I believe these people in Paris, TX have to stand up for this girl and her family. I believe we all do. It's clear that she's being treated differently and knowing what I know about the situation (which admittedly isn't much) I'd guess it's because of her race. And what's most important to me here is that the LAW is treating her differently. If black people can't count on being treated equally under the law, then there's a real problem.

Edited so as not to sound like uneducated white trash.



[edit on 28-3-2007 by Benevolent Heretic]



posted on Mar, 28 2007 @ 05:09 PM
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Originally quoted by Chissler
I've not crossed the fence, but I have perched my backside up on the fence to take a second look.


I will be back to answer your comments in full, but I would like to say that you have taken a very important first step here in trying to understand the problem of White privilege. That is far better than trying to deny it or talk your way around it (which other posters have done without truly dealing with the problem before hand).

However, with the thought that Black folks are "self-serving" about this, you have to think about it the other way around. Whites are "self-serving" for being tricked into denying that it doesn't happen. Whites are also "self-serving" for discounting the experiences of others who are outside their racial category. In fact, it is rather arrogant to say that Black people are self-serving in this. It is also arrogant to note that some of the white privileges are BS to say the least.

Hell. How would you know--if you aren't a person of color? In this thread, some members of color have spoken on this aspect repeatedly. We've posted evidence. We've tried to answer questions.

And the angriest and rudest answers have come from other White people. And they don't even think about what they are saying to a person of color. Why is that?

And still, the hits keep on coming. You're "cautious" about white privilege. Now, this is a true "irony".

At least one thing has happened that I've suggested before. White people have begun to talk about this. And thankfully, another white person began to talk with you, Chissler, about the disparities in society and how white privilege works. You may not be able to empathize truly with the disparities against people of color in society. But, you are learnng to connect with us through the identification of our issues. That is far more than others have done. Thank you.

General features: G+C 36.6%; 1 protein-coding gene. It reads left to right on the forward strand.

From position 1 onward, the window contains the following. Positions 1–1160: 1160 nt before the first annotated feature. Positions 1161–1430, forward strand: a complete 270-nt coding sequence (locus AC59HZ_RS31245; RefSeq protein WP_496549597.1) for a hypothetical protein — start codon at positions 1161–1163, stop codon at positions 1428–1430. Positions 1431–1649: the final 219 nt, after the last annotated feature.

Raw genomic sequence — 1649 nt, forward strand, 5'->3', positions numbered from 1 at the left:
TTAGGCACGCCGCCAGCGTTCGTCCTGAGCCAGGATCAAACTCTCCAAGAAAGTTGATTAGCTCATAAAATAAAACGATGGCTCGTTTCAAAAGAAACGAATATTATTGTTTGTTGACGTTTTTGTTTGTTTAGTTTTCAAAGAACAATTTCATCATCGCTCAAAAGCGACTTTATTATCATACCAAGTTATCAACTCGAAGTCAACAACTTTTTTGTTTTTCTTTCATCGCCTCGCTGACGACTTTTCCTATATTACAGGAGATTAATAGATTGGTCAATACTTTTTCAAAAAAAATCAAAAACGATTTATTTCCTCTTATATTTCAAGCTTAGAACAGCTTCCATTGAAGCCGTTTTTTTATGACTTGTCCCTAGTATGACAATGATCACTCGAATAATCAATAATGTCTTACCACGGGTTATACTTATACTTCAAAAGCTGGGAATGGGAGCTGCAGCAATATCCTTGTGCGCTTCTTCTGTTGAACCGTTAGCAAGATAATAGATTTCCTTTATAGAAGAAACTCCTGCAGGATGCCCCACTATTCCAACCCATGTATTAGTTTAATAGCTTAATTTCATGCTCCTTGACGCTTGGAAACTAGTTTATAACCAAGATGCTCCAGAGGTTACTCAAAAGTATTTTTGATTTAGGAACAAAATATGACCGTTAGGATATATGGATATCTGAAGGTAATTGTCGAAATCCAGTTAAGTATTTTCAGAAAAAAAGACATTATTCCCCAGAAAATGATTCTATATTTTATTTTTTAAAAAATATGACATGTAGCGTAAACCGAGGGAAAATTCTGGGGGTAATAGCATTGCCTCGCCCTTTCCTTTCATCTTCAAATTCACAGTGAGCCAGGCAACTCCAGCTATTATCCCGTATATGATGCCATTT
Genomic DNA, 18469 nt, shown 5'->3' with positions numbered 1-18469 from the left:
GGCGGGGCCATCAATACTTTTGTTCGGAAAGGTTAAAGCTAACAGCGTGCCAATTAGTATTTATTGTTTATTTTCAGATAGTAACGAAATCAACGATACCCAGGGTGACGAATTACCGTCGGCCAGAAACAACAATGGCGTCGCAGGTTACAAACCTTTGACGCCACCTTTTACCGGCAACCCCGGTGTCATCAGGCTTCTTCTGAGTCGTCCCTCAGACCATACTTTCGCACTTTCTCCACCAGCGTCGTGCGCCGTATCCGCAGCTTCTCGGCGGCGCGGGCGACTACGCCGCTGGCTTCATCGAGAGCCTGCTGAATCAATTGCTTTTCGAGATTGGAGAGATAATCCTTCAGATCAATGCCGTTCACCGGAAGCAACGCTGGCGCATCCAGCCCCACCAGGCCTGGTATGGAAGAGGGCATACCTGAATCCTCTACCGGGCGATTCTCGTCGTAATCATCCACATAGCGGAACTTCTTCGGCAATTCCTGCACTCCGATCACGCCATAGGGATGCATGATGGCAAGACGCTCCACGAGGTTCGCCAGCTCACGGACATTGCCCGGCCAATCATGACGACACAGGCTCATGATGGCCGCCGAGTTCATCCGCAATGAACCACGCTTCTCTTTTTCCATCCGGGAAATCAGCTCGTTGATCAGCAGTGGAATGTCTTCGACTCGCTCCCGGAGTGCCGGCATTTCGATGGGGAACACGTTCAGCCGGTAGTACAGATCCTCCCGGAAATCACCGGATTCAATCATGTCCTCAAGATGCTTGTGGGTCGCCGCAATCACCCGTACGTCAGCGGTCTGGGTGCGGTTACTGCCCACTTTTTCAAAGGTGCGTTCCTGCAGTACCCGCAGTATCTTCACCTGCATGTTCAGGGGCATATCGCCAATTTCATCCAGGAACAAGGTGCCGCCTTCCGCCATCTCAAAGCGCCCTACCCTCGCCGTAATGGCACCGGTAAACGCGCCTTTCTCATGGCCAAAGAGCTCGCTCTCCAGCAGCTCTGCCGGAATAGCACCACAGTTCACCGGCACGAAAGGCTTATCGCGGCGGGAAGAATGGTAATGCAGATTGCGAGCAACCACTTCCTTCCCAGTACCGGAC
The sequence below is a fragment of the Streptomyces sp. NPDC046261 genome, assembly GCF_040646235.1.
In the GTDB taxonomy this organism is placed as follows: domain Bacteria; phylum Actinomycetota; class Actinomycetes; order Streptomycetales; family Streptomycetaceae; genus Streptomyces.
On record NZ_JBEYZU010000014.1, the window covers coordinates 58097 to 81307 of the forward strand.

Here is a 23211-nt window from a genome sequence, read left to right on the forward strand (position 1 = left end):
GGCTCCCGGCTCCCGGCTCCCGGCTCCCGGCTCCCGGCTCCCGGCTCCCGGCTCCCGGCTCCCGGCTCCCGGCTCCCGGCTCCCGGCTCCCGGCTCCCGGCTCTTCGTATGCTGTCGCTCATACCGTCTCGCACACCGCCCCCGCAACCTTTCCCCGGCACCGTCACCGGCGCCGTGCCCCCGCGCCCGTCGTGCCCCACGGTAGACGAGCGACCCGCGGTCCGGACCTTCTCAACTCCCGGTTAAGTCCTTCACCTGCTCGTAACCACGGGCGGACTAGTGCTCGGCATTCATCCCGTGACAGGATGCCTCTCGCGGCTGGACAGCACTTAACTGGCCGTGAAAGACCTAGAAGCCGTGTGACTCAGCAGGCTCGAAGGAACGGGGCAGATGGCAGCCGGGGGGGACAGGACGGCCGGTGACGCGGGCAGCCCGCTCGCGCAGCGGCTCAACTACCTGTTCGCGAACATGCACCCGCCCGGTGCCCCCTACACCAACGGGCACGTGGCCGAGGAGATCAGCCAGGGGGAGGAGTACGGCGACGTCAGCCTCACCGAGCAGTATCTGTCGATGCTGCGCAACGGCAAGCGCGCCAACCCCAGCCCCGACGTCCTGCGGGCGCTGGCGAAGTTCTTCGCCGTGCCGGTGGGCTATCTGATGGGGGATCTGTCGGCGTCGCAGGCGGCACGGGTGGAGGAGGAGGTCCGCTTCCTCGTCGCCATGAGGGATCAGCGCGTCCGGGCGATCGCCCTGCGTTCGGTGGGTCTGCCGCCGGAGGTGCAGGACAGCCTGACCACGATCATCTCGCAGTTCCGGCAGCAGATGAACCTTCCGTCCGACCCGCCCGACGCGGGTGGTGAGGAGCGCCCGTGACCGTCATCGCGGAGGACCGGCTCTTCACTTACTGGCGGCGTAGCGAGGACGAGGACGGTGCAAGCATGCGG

[edit on 28-3-2007 by ceci2006]



posted on Mar, 28 2007 @ 05:41 PM
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Originally posted by ceci2006
Whites are "self-serving" for being tricked into denying that it doesn't happen.


Arrogant? Or in pursuit of justice? Would you rather I simply accepted this without discussing, thinking, talking, listening, etc., endlessly on the subject? Anything short would come across as gratuitous in my opinion, which would be nothing more than patronizing.

And believe me, many of us are manipulated, if this is the case. But if we are manipulated into believing it does not exist, how does that make me self-serving? Wouldn't that make me a victim in all of this as well?


Originally posted by ceci2006
In this thread, three people of color have spoken on this aspect repeatedly. We've posted evidence. We've tried to answer questions.


And several white members have posted in opposition. Both stances have merit. A conclusion is certainly left to interpretation.


Originally posted by ceci2006
And the angriest and rudest answers have come from other White people. And they don't even think about what they are saying to a person of color. Why is that?


This is what I don't want. Let's discuss the issue rather than pointing fingers.


Originally posted by ceci2006
And still, the hits keep on coming. You're "cautious" about white privilege. Now, this is a true "irony".


Excuse me? I'm actually making an effort to understand here, and are you actually criticizing me for being cautious?


Originally posted by ceci2006
That is far more than others have done.


I disagree. I believe that this is up for the individual to interpret. If members like BH, semper, etc., look at this and believe it does not exist, well than that is their choice to make. I haven't done anything they haven't. Rather than be decisive, I've simply found myself confused. Just because I may be in agreement, that doesn't really mean I've done anything "extra".

--

As BH has said, every role and label we inhabit is going to come with it's advantages and disadvantages. Maybe we are all a victim here.

[edit on 3/28/2007 by chissler]



posted on Mar, 28 2007 @ 05:52 PM
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Originally posted by chissler
If members like BH, semper, etc., look at this and believe it does not exist, well than that is their choice to make.


Just to clarify, I have NEVER said it does not exist.
Never. In fact, I have acknowledged its existence.

From my first post in this thread:


Originally posted by Benevolent Heretic
I (along with several others in this thread) agree that white privilege exists.




posted on Mar, 28 2007 @ 05:53 PM
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Originally posted by chissler

Arrogant? Or in pursuit of justice? Would you rather I simply accepted this without discussing, thinking, talking, listening, etc., endlessly on the subject?